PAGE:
Court rejects human rights complaint from Turkish judge dismissed after coup attempt

In its decision in the case of Çatal v. Turkey (application no. 2873/17) the European Court of Human Rights has unanimously declared the application inadmissible. The decision is final. The case concerns the dismissal of a judge by the Supreme Council of Judges, pursuant to a legislative decree adopted during the state of emergency, as one of a number of measures taken after the attempted coup d’État. The Court
has rejected Ms Çatal’s application, finding that she did not exhaust domestic remedies. The Court observed in particular that a new remedy was available to Ms Çatal, provided for in Legislative Decree no. 6851 , enabling her to challenge her dismissal before the Supreme Administrative Court (judicial review).
The Supreme Administrative Court’s decision could then, where applicable, be challenged before the Constitutional Court (individual application). Following an application to the Constitutional Court and a ruling by that court, anyone could, if necessary, lodge with the European Court of Human Rights a complaint based on the Convention. Legislative Decree no. 685 had therefore put an end to the dispute as to whether the domestic courts had jurisdiction to judicially review the measures taken by the Supreme Council of Judges.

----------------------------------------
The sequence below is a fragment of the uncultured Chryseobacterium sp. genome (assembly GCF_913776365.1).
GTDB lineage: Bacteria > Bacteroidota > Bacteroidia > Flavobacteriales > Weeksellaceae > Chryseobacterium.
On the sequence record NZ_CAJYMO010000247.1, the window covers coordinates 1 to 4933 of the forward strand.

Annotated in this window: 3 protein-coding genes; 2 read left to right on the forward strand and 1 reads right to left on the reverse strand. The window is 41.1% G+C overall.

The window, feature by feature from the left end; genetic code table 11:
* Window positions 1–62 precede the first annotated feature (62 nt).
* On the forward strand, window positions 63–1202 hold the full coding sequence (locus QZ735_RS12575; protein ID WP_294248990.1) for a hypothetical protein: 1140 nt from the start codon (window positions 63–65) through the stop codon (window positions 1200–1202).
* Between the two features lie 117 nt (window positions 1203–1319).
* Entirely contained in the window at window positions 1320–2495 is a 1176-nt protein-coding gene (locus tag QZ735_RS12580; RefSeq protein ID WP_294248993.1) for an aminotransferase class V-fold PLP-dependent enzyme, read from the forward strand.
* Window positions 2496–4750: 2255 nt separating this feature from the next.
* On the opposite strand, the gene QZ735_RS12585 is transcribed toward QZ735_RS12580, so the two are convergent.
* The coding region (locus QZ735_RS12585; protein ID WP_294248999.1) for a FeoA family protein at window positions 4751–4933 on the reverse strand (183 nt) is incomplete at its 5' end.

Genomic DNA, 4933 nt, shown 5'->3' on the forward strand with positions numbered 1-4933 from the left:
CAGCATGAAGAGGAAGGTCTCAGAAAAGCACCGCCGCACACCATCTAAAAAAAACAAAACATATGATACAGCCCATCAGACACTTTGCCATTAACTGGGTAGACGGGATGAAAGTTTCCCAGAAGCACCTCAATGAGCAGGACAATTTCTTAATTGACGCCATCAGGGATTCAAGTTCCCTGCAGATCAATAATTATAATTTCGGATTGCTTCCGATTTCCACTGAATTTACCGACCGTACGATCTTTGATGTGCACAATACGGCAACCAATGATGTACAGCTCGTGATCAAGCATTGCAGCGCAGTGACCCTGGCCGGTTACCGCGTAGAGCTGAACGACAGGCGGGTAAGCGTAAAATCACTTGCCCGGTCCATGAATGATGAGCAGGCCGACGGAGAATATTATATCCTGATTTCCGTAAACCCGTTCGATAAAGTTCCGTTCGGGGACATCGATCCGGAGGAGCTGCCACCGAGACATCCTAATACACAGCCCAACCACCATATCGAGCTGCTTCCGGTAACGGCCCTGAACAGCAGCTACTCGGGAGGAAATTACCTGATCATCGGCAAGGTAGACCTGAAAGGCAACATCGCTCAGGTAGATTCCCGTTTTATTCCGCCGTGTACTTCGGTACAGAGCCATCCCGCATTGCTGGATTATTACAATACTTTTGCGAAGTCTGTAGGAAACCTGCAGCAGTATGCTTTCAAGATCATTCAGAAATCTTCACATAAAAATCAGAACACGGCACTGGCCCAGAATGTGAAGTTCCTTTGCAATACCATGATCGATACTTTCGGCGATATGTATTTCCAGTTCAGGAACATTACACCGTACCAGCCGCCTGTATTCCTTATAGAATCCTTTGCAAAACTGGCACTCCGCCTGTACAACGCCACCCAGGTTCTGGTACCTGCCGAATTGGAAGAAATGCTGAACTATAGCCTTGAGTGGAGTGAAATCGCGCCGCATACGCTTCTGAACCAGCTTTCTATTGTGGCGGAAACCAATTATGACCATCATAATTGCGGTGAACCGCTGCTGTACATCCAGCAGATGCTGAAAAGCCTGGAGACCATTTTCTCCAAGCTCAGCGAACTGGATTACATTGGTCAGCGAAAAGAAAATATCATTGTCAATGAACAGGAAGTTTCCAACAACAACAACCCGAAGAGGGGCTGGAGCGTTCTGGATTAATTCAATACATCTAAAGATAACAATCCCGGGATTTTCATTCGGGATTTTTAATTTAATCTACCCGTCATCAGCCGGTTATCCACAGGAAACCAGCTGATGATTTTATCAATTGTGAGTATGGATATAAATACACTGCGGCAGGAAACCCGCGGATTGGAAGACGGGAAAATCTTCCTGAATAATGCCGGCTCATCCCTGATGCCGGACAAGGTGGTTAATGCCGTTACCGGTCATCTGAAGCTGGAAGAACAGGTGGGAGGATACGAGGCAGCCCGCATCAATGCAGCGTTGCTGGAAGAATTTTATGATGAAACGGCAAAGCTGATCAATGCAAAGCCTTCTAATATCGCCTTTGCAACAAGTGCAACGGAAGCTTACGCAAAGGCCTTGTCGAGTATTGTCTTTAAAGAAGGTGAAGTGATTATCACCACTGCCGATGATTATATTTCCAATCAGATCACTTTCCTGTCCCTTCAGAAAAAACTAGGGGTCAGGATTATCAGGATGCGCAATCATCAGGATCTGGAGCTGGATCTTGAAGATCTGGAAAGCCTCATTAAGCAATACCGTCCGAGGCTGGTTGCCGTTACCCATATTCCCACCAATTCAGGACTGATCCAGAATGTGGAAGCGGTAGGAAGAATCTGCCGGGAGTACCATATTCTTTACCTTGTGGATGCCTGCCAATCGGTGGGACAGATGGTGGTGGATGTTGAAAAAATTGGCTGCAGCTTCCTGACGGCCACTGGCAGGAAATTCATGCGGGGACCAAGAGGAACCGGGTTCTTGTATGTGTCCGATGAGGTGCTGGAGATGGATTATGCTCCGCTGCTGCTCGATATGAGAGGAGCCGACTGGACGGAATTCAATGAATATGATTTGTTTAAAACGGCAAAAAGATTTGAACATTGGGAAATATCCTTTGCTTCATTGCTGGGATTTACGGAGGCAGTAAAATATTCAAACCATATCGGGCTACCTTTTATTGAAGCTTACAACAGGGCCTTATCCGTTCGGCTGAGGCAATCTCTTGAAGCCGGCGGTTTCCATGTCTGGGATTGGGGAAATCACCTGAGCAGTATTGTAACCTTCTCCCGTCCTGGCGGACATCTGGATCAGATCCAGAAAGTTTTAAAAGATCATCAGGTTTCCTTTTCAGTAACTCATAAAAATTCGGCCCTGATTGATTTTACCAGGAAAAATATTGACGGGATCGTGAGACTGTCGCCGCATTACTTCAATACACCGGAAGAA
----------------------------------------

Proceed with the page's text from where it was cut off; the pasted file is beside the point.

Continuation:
The Court also stated that its conclusion did not in any way prejudice a possible re-examination of the question of the effectiveness of the remedy in question, and particularly the ability of the national courts to establish consistent case-law compatible with the Convention requirements. It stressed, moreover, that it retained its ultimate power of scrutiny of any complaint submitted by applicants who, in accordance with the principle of subsidiarity, had exhausted the available domestic remedies. (